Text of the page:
Whenever someone filed a complaint against you, your license could be put in danger if not defended by a San Antonio nurse attorney. This is exactly what happened to an LVN in San Antonio, Texas when she was accused of negligence. During the time of the initial incident, the LVN was employed as staff nurse in a hospital in San Antonio and had been in that position for more than two years already.
On or about April 30, 2019, while employed as a Licensed Vocational Nurse in a hospital in San Antonio and caring for a patient whose blood sugar was 594 at 20:45, she received an order from the on-call physician to administer 5 units of Novolog now to the patient, recheck the patient’s blood sugar in one hour, and administer another 5 units of Novolog if the patient’s blood sugar was still over 300.
Mistaking a thirty-unit insulin syringe for a 3-unit insulin syringe, she incorrectly administered 35 units of Novolog, instead of the ordered 5 units to the patient. After one hour, the patient’s blood sugar was 453 and she repeated the error by administering another 35 units of Novolog. Subsequently, on or about May 1, 2019, the blood sugar for the patient. was 21 at 05:30, and the patient was transferred to the emergency department.
In addition, the LVN mistook a thirty-unit insulin syringe for a 3-unit insulin syringe, and incorrectly administered 140 units of Humulin N to the patient, instead of 14 units of Humulin N, as ordered. Subsequently, on or about May 1, 2019, the blood sugar for the patient was 34 at 05:20. Her conduct was likely to injure the patient from the administration of excessive doses of insulin.
Because of the incident, the Texas Board of Nursing summoned the LVN. During the hearing, the LVN states that she went to her cart to draw and then administer the insulin in response to the order she received. She states that there was a new bag of syringes that was different from what was usually there. She states she attempted to open one syringe, which had a stopper covering the plunger.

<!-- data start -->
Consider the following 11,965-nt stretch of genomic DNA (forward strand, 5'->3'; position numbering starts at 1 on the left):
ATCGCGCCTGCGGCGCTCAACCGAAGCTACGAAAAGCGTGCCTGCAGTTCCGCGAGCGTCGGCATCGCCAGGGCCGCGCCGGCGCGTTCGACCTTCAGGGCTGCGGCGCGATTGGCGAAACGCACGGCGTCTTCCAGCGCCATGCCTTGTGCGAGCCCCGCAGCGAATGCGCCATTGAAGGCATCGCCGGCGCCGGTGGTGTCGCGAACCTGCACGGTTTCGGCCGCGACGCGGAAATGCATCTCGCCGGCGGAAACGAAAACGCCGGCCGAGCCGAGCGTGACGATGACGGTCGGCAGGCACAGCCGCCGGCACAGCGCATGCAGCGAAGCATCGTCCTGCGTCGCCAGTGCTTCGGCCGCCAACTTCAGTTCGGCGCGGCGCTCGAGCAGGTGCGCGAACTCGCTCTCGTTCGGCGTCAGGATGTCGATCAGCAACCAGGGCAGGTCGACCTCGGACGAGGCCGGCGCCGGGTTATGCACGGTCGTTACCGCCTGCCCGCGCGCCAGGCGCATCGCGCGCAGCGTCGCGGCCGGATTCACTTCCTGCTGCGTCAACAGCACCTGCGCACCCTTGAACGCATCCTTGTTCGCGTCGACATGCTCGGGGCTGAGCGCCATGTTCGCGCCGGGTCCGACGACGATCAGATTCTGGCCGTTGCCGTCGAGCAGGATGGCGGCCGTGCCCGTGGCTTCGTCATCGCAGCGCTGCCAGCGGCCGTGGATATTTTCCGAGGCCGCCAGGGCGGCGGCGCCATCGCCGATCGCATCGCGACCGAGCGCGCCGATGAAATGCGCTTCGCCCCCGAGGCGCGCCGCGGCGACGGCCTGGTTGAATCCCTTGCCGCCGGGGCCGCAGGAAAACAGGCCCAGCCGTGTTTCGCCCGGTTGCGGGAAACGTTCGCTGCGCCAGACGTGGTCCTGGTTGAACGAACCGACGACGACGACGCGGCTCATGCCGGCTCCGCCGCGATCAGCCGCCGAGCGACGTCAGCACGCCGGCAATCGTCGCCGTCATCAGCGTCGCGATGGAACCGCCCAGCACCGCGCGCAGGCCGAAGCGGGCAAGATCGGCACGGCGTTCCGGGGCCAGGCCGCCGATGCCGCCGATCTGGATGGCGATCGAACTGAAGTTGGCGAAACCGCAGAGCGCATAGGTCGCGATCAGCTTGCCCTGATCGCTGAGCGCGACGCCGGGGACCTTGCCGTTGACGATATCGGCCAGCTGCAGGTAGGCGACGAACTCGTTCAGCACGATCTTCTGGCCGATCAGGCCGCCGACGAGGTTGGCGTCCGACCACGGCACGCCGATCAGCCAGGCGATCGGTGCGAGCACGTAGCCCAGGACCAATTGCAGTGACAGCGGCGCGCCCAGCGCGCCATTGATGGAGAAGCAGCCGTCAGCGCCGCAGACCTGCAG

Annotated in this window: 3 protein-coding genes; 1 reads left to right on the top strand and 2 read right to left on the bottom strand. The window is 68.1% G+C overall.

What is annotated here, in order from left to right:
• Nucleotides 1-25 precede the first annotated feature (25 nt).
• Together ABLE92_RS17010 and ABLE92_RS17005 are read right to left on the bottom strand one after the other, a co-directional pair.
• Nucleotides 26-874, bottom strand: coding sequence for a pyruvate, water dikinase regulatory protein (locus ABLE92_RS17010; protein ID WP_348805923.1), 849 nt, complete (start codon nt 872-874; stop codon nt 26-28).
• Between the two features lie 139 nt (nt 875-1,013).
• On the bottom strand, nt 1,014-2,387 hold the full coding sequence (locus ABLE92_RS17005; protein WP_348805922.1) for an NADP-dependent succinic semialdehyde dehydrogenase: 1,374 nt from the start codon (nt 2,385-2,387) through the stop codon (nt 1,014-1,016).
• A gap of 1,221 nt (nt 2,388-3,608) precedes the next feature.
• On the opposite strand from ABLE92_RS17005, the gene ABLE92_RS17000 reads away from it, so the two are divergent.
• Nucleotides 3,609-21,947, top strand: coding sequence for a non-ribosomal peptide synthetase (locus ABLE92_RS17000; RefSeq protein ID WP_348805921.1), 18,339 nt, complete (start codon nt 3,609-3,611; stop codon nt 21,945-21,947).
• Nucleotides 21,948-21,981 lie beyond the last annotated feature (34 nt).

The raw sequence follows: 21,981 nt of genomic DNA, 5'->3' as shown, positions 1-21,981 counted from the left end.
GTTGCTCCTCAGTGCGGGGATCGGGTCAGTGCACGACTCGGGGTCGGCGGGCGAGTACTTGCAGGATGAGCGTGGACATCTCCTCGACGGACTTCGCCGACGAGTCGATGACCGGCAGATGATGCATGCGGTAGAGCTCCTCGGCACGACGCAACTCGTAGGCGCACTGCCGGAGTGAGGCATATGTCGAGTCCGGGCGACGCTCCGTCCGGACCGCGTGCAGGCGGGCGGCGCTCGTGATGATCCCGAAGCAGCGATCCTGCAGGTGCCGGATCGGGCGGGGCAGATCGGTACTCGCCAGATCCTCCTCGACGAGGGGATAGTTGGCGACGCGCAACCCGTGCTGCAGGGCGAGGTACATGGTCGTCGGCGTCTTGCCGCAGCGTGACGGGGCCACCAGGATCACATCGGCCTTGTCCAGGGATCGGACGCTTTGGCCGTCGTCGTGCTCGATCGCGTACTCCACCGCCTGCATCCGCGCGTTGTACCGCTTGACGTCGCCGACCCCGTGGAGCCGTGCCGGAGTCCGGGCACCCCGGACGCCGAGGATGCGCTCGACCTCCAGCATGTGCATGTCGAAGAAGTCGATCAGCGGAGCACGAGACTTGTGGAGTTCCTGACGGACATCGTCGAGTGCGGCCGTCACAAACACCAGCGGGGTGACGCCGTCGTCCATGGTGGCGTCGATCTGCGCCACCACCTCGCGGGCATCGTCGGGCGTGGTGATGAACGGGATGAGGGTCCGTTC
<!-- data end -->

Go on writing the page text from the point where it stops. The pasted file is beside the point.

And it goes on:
The LVN states that she had a hard time opening it, and when it did open the plunger came out with the stopper. She states she noticed the plunger was as thin as a toothpick. The LVN states she disposed of that syringe and retrieved another, which also opened with difficulty. She states that she then looked at the top number, which had what appeared to be a 1.0, and thought to herself that it was strange and that it was a 3-unit syringe.
The LVN states that she had never seen but the normal 100-unit syringes. She states that she then noted the bag said petite across it and thought to herself that it must be a pediatric syringe purchased in error. She states she did not realize the error until the following day when she returned to work and had time to ask the Director of Nursing why they had purchased 3-unit needles.
The LVN states that about twenty minutes later, the Assistant Director of Nursing came to her and asked for the syringes in question. She states she provided the syringes, received the usual 100-unit syringes for her use, and proceeded with her work. The LVN states that she later met with the Director of Nursing who told her that they were 30-unit syringes. She states that she was surprised and showed the Director of Nursing why she thought they were 3-unit syringes. She states that this was an error and she never meant to hurt anyone.
Do not fret if you find yourself in a similar situation same as that of the LVN mentioned above. All you need to do is to find the right San Antonio nurse attorney who can help you in the case. Equip yourself with the knowledge and expertise you need for a successful outcome by consulting a knowledgeable and experienced San Antonio nurse attorney. Contact the Law Office of Yong J. An and text or call attorney Yong 24/7 at (832) 428-4579